For a man with such a passion for classic cars and such a vast collection of his own, it can be difficult for Aly Rifaah to pin down a favourite. But there's no doubt his 1947 Rolls-Royce Silver Wraith is up there.
By day, the Dubai-based Egyptian is an external communications manager for a global IT company but, by night, his fascination turns from modern-day technology to craftsmanship and design from a bygone era.
In addition to his Silver Wraith, which is the only one in the world built by famed coachbuilders Freestone and Webbe, Rifaah, who is in his 50s, also owns three Bentleys, including a Continental S1 1955, one of only 27 built, a Maserati Quattroportes and a Jaguar.
"In Egypt, I also have a Packard convertible, Chrysler, Cadillac, Mercedes ... but my brother, he's the one who has so many cars," says Rifaah.
"I have many classic cars. I don't see it as a means of transportation, to take you from place to place; in my experience you enjoy and interact with the cars. They have character and you feel some sort of integration.
"I like the craftsmanship and reliability of the Rolls-Royce, as well as the design. I mean, this car is from 1947 - it's timeless elegance. You can place it next to any modern car and it still looks nice. It's never out of fashion.
From the admiring looks it attracts in the short time we're with the car, he's not wrong. One enthusiastic English tourist even had an impromptu photo session, snapping the Silver Wraith from every angle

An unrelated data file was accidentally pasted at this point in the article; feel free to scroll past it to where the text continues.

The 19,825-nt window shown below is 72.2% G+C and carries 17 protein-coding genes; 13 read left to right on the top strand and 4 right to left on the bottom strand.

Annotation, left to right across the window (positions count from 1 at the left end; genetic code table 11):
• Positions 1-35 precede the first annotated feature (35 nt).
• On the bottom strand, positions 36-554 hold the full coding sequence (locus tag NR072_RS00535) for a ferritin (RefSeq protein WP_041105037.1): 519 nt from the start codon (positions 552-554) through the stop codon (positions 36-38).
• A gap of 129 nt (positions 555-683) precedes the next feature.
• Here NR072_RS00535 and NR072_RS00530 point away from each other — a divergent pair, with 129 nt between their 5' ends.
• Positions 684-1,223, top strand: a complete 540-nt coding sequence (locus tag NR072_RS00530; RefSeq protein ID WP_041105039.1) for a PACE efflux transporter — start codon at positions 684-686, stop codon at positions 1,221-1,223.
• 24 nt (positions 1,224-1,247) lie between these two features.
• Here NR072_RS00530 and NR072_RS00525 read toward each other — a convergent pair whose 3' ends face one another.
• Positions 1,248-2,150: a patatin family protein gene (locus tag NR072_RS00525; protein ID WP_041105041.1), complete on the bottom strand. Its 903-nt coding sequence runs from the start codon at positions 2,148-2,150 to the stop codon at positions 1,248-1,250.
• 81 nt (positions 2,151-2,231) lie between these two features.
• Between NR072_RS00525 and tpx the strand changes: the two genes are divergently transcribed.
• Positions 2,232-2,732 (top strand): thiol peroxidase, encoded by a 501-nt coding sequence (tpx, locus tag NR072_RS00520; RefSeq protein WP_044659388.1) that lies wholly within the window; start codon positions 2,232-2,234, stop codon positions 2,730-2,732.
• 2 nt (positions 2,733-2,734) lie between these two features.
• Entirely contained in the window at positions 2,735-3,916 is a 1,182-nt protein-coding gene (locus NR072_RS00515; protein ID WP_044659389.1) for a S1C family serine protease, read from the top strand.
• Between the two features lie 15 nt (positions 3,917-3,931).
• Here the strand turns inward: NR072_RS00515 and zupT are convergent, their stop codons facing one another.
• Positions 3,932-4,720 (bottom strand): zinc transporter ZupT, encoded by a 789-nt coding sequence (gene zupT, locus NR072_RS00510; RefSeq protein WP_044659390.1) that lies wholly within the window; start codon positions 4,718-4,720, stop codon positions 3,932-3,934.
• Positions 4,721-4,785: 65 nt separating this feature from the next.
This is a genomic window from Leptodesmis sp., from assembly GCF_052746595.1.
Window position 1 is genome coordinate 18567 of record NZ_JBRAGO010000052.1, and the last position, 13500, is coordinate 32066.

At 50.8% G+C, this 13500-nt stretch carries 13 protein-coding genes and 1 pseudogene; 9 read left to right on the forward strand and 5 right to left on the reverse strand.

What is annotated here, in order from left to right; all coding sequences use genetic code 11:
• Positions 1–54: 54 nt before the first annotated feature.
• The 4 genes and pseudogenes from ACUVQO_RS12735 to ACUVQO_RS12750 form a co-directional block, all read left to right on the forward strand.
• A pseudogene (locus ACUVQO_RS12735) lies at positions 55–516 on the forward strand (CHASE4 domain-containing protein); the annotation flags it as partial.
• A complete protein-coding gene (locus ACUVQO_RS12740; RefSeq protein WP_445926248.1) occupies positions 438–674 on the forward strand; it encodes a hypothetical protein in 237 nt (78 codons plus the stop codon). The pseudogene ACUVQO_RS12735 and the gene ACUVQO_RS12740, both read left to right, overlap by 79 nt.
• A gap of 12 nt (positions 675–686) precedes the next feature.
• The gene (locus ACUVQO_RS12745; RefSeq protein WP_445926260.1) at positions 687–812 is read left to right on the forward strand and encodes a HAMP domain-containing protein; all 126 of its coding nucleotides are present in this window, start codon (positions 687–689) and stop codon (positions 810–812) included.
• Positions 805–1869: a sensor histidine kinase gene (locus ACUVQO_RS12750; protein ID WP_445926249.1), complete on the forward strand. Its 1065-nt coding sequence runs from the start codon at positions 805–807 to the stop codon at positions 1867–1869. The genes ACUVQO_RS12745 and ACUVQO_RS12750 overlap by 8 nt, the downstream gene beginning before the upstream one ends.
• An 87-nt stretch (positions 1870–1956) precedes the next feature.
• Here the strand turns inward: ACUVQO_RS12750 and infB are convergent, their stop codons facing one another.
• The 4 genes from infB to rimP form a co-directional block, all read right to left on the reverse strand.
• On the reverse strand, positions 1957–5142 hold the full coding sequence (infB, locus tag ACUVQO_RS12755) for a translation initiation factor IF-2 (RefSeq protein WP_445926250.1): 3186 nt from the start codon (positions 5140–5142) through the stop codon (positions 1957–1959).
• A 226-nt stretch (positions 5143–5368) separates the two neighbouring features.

But attracting attention isn't what it's about for Rifaah. "When I'm out driving the car I find some people salute or give you the thumbs up but I don't pay much attention as I get these cars for myself; people's approval or disapproval doesn't mean anything to me, even if many times you find people wanting to buy the car," he asserts.
So appreciation of the classic design and build quality is top of Rifaah's list, and the Silver Wraith is a shining example of both. It looks immaculate and, despite it being 65 years old, it's only got 40,317 miles (64,884km) on the clock. In its day, the Silver Wraith transported Dutch and Danish royals as well as being featured in films such as 1981's Arthur and Tim Burton's 1989 movie Batman.
"The previous owner spent more than £40,000 [Dh233,070] on restoring the engine at Rolls-Royce," says Rifaah. "It's also not the original paintwork but, aside from that, it's almost in original condition, as it was in 1947. It's really nice to drive."
Rifaah has had the car for more than three years but is only its fourth owner in its lifetime.
"I was at an open house in London organised by Frank Dale and Stepsons, who specialise in Rolls-Royces and Bentleys and whom I believe are the best dealers in the world, when I saw this car.
"I've dealt with him before. I bought a Rolls-Royce Corniche 1971 fixed-head coupé and the Bentley S1 from him and, when I arrived back in Dubai, I called him to say I wanted to buy the Silver Wraith," he explains.
"We did the deal and then I shipped it, alongside my Bentley, which was in France, but I brought it to London and they were shipped to Dubai together. It only took about three weeks."
Rifaah keeps his cards close to his chest with regards to what he paid for the vehicle, but he did reveal that he uses the car almost every day as a commuter and that he's driven it at 80mph (129kph), close to its supposed top speed of 100mph.
"Lately, I've been using the Rolls to go to the office almost every day," he says. "This car is a winter car, meaning I have no air conditioning, so I don't use it in the summer and try to maximise its use in winter.
"I don't want to install any air conditioning or alter the original fixtures of the car. I want to preserve it in its original state."
If you ever see Rifaah out and about in Dubai, you'll agree that he's doing a good preservation job.